So I am about to start up a goat farm, i need some advice especially on how i should design the holding area for the goats.
how many goats should i start up with? Should i get one male and one female first? should i get any babies? Thanks.
Goats are herd animals, so you need at least two. However, the bucks and does need to be kept separate so that the does are not getting pregnant too often. Also, if you want to milk the does, you don't want them to stay with the bucks because the bucks will rub on them and make the milk stinky. So, you need at least two does and two males. Some people start with a buck and a wether as a companion, but since it costs just as much to feed a wether as a buck, some people start with two bucks. If you plan to keep a doeling, then you'd have to buy a second buck to breed her to anyway.
I've been raising goats for ten years now and it's been a long learning curve. Goats are not as bombproof as people seem to think. They can be picky eaters and are prone to parasites and other disease if one doesn't know what they are doing. I've lost a few along the way because of what I didn't know, but I've learned some great lessons in the process.
I started out with two unrelated Nubian does. 4 and 5 months old. Then bred them at 7 and 8 months. I like getting a younger doe/s to start with so you can bond with them as they grow. Some older does have habits that are hard to overcome. I had a friend who had been raising Nubians for 30 years and breeding for nice udder attachments, sweet milk and strong genetics. So she has been my mentor, giving me advice on everything from breeding to feeding to birthing which is a great help to have. I also was able to get to know the genetics of her herd which was helpful as well. The stronger ( genetically) animals you start off with, the less problems you will have later. So it's good to have several conversations with the breeder you are buying from before you get the first goats rather than just answering an ad off Craigslist, showing up and taking the animal home.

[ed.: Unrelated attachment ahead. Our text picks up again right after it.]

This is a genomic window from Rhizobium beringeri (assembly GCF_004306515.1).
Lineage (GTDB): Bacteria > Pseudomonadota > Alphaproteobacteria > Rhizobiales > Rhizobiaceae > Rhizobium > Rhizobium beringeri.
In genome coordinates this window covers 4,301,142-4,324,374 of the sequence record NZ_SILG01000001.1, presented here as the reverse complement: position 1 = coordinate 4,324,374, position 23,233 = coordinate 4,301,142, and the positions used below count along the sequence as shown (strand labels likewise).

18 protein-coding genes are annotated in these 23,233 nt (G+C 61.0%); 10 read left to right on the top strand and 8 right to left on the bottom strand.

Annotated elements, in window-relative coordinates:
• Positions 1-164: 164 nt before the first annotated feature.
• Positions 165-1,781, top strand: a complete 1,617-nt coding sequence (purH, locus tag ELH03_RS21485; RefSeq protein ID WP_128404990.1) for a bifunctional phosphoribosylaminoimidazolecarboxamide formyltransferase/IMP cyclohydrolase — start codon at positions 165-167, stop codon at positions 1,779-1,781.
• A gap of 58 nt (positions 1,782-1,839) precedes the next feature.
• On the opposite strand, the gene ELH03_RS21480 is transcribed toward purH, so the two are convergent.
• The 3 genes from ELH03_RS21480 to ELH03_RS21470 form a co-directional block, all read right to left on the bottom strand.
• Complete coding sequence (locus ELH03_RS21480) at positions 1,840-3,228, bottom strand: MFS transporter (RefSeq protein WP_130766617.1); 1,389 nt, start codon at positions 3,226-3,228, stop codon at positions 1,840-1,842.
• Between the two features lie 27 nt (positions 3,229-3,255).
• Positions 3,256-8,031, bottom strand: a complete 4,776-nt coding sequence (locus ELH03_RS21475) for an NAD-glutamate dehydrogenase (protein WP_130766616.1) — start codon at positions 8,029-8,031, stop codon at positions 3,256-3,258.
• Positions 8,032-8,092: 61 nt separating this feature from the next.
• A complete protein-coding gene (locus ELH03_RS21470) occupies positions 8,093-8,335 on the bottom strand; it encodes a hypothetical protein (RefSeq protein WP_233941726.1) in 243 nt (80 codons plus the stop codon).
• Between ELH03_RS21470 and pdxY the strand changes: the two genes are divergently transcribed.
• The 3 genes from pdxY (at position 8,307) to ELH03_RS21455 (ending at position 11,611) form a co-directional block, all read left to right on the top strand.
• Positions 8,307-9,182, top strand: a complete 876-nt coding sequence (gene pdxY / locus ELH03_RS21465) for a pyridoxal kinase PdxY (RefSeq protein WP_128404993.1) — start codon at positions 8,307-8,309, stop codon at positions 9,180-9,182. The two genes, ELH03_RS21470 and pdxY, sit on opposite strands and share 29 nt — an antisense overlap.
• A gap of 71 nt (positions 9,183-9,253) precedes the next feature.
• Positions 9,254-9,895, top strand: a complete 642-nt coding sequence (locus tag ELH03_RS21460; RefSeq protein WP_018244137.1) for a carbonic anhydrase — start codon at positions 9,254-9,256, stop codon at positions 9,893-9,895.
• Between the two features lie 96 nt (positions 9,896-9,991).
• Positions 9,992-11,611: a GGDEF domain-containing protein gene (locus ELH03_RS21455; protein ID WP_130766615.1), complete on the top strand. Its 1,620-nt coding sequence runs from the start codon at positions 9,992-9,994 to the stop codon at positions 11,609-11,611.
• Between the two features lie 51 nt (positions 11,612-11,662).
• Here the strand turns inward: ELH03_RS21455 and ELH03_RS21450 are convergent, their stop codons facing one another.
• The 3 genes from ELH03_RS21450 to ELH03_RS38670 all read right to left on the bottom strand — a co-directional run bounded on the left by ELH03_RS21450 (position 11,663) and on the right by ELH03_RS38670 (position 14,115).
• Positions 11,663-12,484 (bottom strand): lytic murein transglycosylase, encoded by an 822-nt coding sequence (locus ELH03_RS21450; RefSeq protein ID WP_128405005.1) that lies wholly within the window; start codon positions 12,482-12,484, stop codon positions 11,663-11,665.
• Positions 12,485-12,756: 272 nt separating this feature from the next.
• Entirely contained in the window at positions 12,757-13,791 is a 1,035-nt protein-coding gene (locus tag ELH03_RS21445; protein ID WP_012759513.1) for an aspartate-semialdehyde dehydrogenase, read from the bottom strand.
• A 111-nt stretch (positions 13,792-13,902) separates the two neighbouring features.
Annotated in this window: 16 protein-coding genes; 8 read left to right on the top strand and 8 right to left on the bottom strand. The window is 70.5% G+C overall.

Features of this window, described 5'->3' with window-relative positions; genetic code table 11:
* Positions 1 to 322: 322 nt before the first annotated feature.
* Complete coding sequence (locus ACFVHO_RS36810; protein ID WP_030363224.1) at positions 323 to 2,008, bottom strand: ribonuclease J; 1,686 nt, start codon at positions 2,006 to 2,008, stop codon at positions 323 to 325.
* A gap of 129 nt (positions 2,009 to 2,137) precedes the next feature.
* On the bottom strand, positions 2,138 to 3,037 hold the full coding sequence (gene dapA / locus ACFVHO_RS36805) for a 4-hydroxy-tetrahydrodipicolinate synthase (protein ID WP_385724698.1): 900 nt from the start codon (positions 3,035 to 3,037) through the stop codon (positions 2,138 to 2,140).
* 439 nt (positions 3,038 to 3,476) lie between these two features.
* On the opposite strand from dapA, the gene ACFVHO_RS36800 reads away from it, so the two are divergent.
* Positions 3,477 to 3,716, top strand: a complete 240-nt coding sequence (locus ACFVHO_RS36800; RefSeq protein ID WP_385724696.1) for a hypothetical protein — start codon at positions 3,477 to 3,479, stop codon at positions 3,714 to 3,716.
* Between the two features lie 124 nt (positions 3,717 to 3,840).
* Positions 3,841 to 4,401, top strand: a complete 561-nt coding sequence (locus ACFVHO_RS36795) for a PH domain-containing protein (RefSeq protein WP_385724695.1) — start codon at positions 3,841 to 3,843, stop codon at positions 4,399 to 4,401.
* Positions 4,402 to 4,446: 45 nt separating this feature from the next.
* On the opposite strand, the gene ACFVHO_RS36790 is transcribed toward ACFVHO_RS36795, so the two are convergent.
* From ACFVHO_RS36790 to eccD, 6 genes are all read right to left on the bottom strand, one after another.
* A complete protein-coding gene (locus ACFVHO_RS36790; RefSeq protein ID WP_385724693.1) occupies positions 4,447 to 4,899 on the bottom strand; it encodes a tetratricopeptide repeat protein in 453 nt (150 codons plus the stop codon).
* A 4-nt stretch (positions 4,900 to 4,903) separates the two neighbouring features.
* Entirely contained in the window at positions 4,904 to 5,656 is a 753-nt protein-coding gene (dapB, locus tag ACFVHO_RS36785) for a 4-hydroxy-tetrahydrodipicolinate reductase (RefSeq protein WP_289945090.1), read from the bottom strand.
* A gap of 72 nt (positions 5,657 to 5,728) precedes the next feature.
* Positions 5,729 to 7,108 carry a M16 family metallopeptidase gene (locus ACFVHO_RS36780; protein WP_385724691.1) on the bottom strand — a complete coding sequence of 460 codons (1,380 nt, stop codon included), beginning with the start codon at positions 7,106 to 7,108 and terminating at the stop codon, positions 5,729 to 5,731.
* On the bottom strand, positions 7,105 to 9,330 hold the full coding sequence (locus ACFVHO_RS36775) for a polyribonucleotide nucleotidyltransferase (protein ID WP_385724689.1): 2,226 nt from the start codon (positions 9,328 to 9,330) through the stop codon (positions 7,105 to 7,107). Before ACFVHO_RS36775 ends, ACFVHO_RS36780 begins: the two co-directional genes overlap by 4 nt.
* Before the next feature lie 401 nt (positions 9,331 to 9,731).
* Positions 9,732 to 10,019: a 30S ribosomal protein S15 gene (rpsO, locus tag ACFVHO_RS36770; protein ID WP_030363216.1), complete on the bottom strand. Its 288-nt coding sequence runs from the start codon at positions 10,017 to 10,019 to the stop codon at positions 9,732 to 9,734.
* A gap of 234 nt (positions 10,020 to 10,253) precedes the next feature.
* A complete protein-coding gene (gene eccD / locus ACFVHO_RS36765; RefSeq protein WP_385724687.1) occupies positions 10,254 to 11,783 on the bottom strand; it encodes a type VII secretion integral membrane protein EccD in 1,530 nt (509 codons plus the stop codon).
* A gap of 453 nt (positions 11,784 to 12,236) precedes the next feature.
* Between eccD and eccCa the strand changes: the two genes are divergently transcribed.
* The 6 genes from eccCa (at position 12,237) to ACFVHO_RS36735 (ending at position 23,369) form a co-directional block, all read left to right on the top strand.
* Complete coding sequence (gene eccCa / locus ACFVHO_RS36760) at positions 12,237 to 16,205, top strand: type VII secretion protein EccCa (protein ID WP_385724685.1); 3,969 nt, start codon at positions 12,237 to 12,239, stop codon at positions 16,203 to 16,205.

Until you get more does( which can happen quickly as goats can have 1-4 kids every year), you can probably get by with borrowing someone's buck to breed the girls. Keeping a buck adds an entirely new dimension to goatkeeping and you probably do not want to get into that unless you have some experience and lots of space and an extra pasture/pen for the boy/s. So, if it was me, I would start off with two does and rent a buck for the first few years. Sometimes the buck can come to you, or you can bring your does to the buck. Because my does were unrelated, after the first year of borrowing a buck( from the same lady I bought the two girls from) I could get away with breeding the one doe to the other doe's buckling each year and in this way I "line-bred" for several years before I ever bought a new buck. This can work well if you have the strong genetics as the closer the breeding gets, the more potential you have for congenital defects. With line breeding, the good qualities get better and the bad qualities get worse. Be careful about the buck you choose as moving animals around can bring disease into your herd.